Yesterday, NPR’s Fresh Air discussed money in politics and how recent changes to campaign finance laws have made it difficult to track money spent on elections and who is spending it.
Here is a description of the podcast from the NPR website:
Campaign finance rules allow some groups to not disclose their donors. The New York Times’ Nick Confessore says there could be “influence peddling … because we can’t see the money changing hands.”
NC Voter ID Law Revives Fears of Racial Disenfranchisement
Recently, NPR’s All Things Considered discussed a new North Carolina voter ID law that some critics fear will make if harder for minorities and the poor to access poling places.
Here is a description of the story:
North Carolina’s governor signed a new law requiring a state-approved photo ID to cast a vote in a polling place and shortening the period for early voting. The move comes just weeks after the U.S. Supreme Court invalidated a key provision of the Voting Rights Act of 1965, which had required large parts of the state to get federal approval before changing voting laws.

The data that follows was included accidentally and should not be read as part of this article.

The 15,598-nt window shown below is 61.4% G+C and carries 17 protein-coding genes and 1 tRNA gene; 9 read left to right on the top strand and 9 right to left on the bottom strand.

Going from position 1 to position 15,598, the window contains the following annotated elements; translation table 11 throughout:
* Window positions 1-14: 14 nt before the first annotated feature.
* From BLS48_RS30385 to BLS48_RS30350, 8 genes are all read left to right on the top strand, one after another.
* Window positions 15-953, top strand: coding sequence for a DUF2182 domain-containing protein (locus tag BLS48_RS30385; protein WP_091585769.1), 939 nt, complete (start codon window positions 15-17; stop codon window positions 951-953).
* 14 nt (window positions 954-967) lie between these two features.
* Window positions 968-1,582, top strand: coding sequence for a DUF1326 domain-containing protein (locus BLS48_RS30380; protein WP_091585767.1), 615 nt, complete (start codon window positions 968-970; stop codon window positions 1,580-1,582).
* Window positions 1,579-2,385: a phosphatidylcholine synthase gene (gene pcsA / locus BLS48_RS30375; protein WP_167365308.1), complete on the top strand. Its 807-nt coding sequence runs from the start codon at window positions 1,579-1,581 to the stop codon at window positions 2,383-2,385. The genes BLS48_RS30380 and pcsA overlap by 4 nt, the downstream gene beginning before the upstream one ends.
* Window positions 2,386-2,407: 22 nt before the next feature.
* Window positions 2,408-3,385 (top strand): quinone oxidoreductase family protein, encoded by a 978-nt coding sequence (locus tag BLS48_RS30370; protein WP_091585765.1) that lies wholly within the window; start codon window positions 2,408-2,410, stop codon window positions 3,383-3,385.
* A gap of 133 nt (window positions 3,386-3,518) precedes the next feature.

Gov. Pat McCrory, a Republican, says the new law will protect the state from voter fraud.Critics say it reverses crucial reforms designed to help protect the rights of African-Americans, young people and the poor.
NPR’s Ailsa Chang visited rural areas of North Carolina to report on how the changes could affect poor minority voters who live there.